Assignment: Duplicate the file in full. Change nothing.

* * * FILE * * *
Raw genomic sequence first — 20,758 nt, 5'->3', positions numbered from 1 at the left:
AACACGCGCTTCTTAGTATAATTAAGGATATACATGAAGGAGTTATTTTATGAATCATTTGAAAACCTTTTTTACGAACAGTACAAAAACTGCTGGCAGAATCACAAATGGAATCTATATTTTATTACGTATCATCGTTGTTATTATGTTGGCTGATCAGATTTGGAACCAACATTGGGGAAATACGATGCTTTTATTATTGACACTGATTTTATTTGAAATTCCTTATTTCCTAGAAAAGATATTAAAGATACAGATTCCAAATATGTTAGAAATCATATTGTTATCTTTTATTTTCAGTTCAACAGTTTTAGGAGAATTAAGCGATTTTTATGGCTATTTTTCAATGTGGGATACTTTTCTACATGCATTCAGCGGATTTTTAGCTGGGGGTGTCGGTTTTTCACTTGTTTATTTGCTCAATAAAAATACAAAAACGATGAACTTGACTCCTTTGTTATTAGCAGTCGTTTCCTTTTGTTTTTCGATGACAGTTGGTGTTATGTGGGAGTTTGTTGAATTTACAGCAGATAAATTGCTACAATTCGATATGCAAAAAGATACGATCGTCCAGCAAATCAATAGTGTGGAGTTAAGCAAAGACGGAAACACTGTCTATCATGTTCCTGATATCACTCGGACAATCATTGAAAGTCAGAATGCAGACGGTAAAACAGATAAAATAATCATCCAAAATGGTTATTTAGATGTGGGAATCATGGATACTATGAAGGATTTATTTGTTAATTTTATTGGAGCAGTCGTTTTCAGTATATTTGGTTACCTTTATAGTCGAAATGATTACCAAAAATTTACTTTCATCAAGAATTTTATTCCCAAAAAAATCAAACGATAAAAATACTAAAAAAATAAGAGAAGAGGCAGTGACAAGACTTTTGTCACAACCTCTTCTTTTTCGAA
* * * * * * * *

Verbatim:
Raw genomic sequence first — 20,758 nt, 5'->3', positions numbered from 1 at the left:
AACACGCGCTTCTTAGTATAATTAAGGATATACATGAAGGAGTTATTTTATGAATCATTTGAAAACCTTTTTTACGAACAGTACAAAAACTGCTGGCAGAATCACAAATGGAATCTATATTTTATTACGTATCATCGTTGTTATTATGTTGGCTGATCAGATTTGGAACCAACATTGGGGAAATACGATGCTTTTATTATTGACACTGATTTTATTTGAAATTCCTTATTTCCTAGAAAAGATATTAAAGATACAGATTCCAAATATGTTAGAAATCATATTGTTATCTTTTATTTTCAGTTCAACAGTTTTAGGAGAATTAAGCGATTTTTATGGCTATTTTTCAATGTGGGATACTTTTCTACATGCATTCAGCGGATTTTTAGCTGGGGGTGTCGGTTTTTCACTTGTTTATTTGCTCAATAAAAATACAAAAACGATGAACTTGACTCCTTTGTTATTAGCAGTCGTTTCCTTTTGTTTTTCGATGACAGTTGGTGTTATGTGGGAGTTTGTTGAATTTACAGCAGATAAATTGCTACAATTCGATATGCAAAAAGATACGATCGTCCAGCAAATCAATAGTGTGGAGTTAAGCAAAGACGGAAACACTGTCTATCATGTTCCTGATATCACTCGGACAATCATTGAAAGTCAGAATGCAGACGGTAAAACAGATAAAATAATCATCCAAAATGGTTATTTAGATGTGGGAATCATGGATACTATGAAGGATTTATTTGTTAATTTTATTGGAGCAGTCGTTTTCAGTATATTTGGTTACCTTTATAGTCGAAATGATTACCAAAAATTTACTTTCATCAAGAATTTTATTCCCAAAAAAATCAAACGATAAAAATACTAAAAAAATAAGAGAAGAGGCAGTGACAAGACTTTTGTCACAACCTCTTCTTTTTCGAA